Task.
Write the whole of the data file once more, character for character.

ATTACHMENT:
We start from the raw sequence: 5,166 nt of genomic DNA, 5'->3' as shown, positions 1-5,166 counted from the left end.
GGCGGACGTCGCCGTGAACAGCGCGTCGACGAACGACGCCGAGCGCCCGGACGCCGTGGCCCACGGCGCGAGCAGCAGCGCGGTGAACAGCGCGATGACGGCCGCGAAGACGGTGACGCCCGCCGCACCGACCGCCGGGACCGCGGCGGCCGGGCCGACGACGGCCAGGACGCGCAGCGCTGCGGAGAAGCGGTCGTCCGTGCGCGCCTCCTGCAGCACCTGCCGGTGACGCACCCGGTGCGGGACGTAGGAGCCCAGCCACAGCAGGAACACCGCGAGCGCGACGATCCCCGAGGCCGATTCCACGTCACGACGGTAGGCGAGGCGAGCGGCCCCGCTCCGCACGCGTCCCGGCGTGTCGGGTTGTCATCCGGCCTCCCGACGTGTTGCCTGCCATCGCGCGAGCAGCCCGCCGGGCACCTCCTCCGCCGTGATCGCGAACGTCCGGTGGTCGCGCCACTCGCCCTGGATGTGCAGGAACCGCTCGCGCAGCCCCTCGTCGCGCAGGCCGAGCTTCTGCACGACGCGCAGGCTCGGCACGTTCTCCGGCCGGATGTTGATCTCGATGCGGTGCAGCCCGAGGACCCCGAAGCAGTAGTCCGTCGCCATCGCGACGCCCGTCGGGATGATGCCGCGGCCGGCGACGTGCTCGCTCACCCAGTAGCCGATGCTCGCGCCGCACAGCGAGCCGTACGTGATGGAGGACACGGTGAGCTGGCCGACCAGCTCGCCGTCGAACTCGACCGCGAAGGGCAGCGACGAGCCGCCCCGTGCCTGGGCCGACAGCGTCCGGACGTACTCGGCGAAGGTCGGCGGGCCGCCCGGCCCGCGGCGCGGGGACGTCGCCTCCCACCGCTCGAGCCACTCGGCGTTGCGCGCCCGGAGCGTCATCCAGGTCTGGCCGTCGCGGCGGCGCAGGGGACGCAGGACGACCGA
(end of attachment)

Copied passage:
We start from the raw sequence: 5,166 nt of genomic DNA, 5'->3' as shown, positions 1-5,166 counted from the left end.
GGCGGACGTCGCCGTGAACAGCGCGTCGACGAACGACGCCGAGCGCCCGGACGCCGTGGCCCACGGCGCGAGCAGCAGCGCGGTGAACAGCGCGATGACGGCCGCGAAGACGGTGACGCCCGCCGCACCGACCGCCGGGACCGCGGCGGCCGGGCCGACGACGGCCAGGACGCGCAGCGCTGCGGAGAAGCGGTCGTCCGTGCGCGCCTCCTGCAGCACCTGCCGGTGACGCACCCGGTGCGGGACGTAGGAGCCCAGCCACAGCAGGAACACCGCGAGCGCGACGATCCCCGAGGCCGATTCCACGTCACGACGGTAGGCGAGGCGAGCGGCCCCGCTCCGCACGCGTCCCGGCGTGTCGGGTTGTCATCCGGCCTCCCGACGTGTTGCCTGCCATCGCGCGAGCAGCCCGCCGGGCACCTCCTCCGCCGTGATCGCGAACGTCCGGTGGTCGCGCCACTCGCCCTGGATGTGCAGGAACCGCTCGCGCAGCCCCTCGTCGCGCAGGCCGAGCTTCTGCACGACGCGCAGGCTCGGCACGTTCTCCGGCCGGATGTTGATCTCGATGCGGTGCAGCCCGAGGACCCCGAAGCAGTAGTCCGTCGCCATCGCGACGCCCGTCGGGATGATGCCGCGGCCGGCGACGTGCTCGCTCACCCAGTAGCCGATGCTCGCGCCGCACAGCGAGCCGTACGTGATGGAGGACACGGTGAGCTGGCCGACCAGCTCGCCGTCGAACTCGACCGCGAAGGGCAGCGACGAGCCGCCCCGTGCCTGGGCCGACAGCGTCCGGACGTACTCGGCGAAGGTCGGCGGGCCGCCCGGCCCGCGGCGCGGGGACGTCGCCTCCCACCGCTCGAGCCACTCGGCGTTGCGCGCCCGGAGCGTCATCCAGGTCTGGCCGTCGCGGCGGCGCAGGGGACGCAGGACGACCGA